by Al Hemingway
While the 30th Infantry Division was fighting for its life at Mortain, a plan was devised to cut off the retreating German Army in an area known as the Falaise Pocket. The “upper jaw” of this encirclement comprised the Canadian Army, the British Army, and elements of the U.S. First Army and the Polish Army. The “lower jaw” consisted of the U.S. First Army’s VII Corps and the U.S. Third Army’s XV Corps.
Down, But Not Out
An estimated 300,000 German soldiers were trapped in the pocket. The once proud Panzer divisions had less than a hundred tanks among them. Still, the enemy was a formidable foe and was not about to give in so easily.
With Operation Luttich failing miserably, it was imperative that the town of Falaise be taken to close the gap on the retreating enemy. On August 14, Canadian General Guy Simond initiated Operation Tractable, which called for a daylight assault camouflaged by a smokescreen for the rapidly advancing armored groups. Unfortunately, Allied bombers mistakenly hit the Canadian and Polish troops attempting to jump off for the attack, inflicting 400 casualties.
“The Enemy Preferred To Die Rather Than Give In”
As the Canadian and Polish troops kept up the pressure, regular German troops soon surrendered. However, the next day proved to be a bitter day of fighting. The fanatical 12th SS (Hitler Youth) Division had entered the fray and fought like madmen. “All ranks of [The Canadian Scottish Regiment] now stepped into a molten fire bath of battle,” it was written in the unit’s war diary. “Few prisoners were taken; the enemy preferred to die rather than give in.”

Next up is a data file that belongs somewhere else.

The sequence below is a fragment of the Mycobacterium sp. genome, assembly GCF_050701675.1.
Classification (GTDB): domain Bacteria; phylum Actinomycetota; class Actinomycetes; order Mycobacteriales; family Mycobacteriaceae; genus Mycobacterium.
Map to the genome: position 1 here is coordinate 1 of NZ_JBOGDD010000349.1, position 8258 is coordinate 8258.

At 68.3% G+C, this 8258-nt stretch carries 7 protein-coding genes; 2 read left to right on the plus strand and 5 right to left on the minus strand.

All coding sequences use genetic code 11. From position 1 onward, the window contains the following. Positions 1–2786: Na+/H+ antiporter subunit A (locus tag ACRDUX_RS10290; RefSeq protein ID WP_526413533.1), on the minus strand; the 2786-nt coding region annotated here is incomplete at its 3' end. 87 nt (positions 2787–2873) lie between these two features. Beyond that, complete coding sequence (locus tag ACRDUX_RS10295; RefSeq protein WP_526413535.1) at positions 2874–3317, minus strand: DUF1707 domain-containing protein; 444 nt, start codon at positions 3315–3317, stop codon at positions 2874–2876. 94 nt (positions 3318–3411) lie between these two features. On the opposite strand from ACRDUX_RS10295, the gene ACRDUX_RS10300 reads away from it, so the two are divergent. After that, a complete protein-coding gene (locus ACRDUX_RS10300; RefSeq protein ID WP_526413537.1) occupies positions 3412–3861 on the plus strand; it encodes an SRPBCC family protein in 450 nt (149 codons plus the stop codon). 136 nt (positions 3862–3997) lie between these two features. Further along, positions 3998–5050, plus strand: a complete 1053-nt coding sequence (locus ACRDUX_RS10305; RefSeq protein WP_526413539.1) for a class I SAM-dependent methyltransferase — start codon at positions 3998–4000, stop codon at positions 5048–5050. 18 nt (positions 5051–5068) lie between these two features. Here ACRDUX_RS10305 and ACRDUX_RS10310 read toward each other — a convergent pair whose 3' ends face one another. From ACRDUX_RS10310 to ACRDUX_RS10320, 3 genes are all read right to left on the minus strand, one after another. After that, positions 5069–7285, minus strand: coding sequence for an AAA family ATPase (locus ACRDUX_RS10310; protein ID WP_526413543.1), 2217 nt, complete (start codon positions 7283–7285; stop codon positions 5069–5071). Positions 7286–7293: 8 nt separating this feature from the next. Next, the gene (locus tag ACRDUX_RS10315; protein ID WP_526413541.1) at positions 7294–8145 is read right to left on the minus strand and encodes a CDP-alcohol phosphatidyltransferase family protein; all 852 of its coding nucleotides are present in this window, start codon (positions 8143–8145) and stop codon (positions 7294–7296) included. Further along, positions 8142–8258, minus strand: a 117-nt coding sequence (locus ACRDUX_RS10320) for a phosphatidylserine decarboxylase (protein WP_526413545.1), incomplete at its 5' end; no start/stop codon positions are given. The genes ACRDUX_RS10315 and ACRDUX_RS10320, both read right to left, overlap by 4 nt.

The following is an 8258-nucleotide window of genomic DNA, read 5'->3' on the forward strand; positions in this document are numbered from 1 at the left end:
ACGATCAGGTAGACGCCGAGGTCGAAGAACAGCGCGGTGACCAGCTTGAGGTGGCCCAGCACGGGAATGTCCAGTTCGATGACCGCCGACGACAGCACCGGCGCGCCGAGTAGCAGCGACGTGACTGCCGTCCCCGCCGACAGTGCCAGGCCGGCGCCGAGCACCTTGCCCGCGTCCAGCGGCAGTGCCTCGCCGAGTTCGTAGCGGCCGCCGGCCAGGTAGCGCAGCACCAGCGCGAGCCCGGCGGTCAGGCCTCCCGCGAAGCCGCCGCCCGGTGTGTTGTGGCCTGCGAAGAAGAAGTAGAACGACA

Several days later, the 2nd Canadian Infantry Division was ordered to seize Falaise. As the town finally fell, the 4th Canadian and 1st Polish Armored Divisions raced to sever the German retreat east of the village.
Poles And Canadians Deliver One-Two Punch
The Poles took up positions on a wooded hill dubbed Maczuga or Mace. Soon the Polish troops were heavily engaged with SS units hammering their defenses. Despite being low on ammunition and other supplies, they held their ground. Finally, after several days of intense combat, they were relieved by the Canadian Grenadier Guards. Sadly, the Poles paid dearly for stopping the German withdrawal. They had lost a total of 2,300 men.
To the west, other Canadian units were having a hard time as well. The South Alberta Regiment, an armored unit, reinforced with infantry from the Argyll and Sutherland Highlanders, fought a pitched battle with enemy forces at a key intersection in the town of St. Lambert.
No Reason To Get Excited
Cut off from other units, the Canadians put up a dogged defense. Major David Currie, commanding officer of Squadron C of the South Alberta Regiment, stood tall during the engagement. Currie sped along the line yelling encouragement to his troops. The intrepid officer knocked out a massive Tiger tank alone. The unit was in combat for over 24 straight hours, and when it was over the Canadians had killed or wounded over 300 German soldiers and captured another 2,100.
“We knew at one stage that it was going to be a fight to the finish,” one of Currie’s soldiers later recalled, “but he was so cool about it, it was impossible for us to get excited.”
For his extraordinary bravery under fire, Currie was presented with the Victoria Cross, the highest decoration of the British Commonwealth.
True Killing Grounds
On August 20 the Falaise Pocket was finally sealed off. Ten thousand German soldiers were killed, and 50,000 were captured. Unfortunately, nearly 40,000 managed to escape. Although some historians have criticized Allied leaders, including XII Army Group Commander General Omar Bradley, for moving too slowly, the damage inflicted on the Germans at Falaise was serious.
General Dwight D. Eisenhower would later write: “It was literally possible to walk for hundreds of yards at a time, stepping on nothing but dead and decaying flesh.”
For the men who fought there, the Falaise Pocket will always be remembered as “the killing grounds.”